This will make Barry Karr happy: It’s a big day for Bigfoot, UFOs, and Nessie in The Morning Heresy!
As folks seem to be under the impression that alien visitation claims are now more legit than they were a couple of weeks ago, Billie Brownstein Nauer at Vice News Tonight introduces us to Commander David Fravor, a Navy pilot who says he saw a thing. And now?
For a long time, Fravor, a skeptic of the notion of extraterrestrial visitors, said nothing. But in 2017, he and his co-pilot went public with their stories in the New York Times. The response was immediate: The UFO community saw their accounts as proof of extraterrestrial life, and Fravor became a sort of messiah.
The newfound notoriety made Fravor deeply uncomfortable.
“I’m not that kind of person,” he said. “I underestimated the power of a New York Times article. I’ll never do that again.”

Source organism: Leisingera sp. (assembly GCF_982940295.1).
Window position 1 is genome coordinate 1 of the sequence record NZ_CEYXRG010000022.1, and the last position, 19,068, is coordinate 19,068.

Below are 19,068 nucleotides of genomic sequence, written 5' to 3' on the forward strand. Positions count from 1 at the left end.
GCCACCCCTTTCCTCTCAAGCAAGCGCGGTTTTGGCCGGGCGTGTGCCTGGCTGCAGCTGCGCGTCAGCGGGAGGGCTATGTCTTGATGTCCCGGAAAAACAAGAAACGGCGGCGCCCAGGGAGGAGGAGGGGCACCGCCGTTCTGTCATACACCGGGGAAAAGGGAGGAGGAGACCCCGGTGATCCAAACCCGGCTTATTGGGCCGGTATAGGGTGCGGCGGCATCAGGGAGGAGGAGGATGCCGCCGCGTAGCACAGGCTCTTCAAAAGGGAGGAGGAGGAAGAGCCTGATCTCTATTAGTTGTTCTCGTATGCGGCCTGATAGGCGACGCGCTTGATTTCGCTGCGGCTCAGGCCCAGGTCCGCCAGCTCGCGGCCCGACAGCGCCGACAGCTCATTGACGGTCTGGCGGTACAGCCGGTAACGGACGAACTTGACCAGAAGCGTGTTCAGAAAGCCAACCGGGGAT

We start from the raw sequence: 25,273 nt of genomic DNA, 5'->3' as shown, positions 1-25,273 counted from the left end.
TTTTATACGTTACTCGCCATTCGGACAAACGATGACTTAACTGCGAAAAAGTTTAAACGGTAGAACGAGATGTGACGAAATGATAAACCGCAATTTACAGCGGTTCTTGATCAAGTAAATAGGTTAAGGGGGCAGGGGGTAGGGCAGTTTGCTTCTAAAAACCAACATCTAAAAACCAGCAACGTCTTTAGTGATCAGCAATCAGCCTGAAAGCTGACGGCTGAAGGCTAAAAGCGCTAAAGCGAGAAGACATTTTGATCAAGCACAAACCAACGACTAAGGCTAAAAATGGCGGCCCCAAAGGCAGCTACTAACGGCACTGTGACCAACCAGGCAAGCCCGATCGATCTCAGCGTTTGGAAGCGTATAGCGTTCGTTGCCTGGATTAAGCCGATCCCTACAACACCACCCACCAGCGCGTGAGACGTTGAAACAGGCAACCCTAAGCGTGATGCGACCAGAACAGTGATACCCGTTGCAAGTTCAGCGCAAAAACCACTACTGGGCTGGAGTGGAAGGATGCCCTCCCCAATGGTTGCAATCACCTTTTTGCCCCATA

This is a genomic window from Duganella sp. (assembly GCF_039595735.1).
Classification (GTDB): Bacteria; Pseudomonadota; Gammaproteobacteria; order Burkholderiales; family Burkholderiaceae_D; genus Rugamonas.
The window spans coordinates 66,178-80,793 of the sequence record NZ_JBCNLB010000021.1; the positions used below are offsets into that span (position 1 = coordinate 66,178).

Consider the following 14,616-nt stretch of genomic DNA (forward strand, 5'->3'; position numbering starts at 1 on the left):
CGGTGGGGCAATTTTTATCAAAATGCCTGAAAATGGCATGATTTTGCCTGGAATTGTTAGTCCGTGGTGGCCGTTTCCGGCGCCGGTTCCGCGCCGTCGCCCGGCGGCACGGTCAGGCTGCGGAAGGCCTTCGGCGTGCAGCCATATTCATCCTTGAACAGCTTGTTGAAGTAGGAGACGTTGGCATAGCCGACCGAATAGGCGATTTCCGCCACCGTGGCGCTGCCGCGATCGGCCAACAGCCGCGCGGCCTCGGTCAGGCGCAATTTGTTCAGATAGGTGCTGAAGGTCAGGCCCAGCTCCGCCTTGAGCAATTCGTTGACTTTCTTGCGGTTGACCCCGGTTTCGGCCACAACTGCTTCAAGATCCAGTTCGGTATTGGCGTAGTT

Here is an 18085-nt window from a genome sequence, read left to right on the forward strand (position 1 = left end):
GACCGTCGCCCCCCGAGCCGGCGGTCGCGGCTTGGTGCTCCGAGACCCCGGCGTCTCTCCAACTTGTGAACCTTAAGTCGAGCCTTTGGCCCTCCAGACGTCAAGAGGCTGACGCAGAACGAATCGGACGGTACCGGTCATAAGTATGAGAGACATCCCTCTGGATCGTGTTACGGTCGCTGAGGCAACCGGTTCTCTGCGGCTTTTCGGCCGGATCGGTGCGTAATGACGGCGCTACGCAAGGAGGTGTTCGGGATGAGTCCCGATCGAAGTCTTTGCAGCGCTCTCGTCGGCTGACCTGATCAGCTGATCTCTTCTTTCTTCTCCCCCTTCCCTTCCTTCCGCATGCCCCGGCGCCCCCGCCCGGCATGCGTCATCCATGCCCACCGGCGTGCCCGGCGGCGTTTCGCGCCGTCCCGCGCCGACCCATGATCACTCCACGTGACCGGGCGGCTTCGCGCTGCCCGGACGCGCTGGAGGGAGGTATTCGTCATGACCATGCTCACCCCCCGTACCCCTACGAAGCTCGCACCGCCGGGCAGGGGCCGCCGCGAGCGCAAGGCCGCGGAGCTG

Also at Vice, Nick Rose visits the “Contact in the Desert” UFO conference, supposedly the biggest such conference in the world:
Walking into the lobby of the Renaissance Indian Wells Resort & Spa was like physically stepping into a late-night YouTube UFO rabbit hole.
It turns out that the FBI had a file on Bigfoot. I assume because Bigfoot wronged J. Edgar Hoover in some way. But that’s huge news, right??? Actually, no. In 1976 they agreed to analyse a bit of animal hair, and it was just from a deer. That’s it!
This is a super-weird case. A paramedic in New Jersey, responding to a situation where a woman was suffering from an open wound, was ordered by a doctor to get a catheter into a woman’s arm. She refused, and so the paramedic offered to perform Reiki. Yeah, you can read that again. The woman, who believed in that crap, agreed. The paramedic was fired for, you know, practicing magic instead of medicine. Well, a jury just decided that he was wrongfully terminated and awarded him a bunch of money. WHYY reports: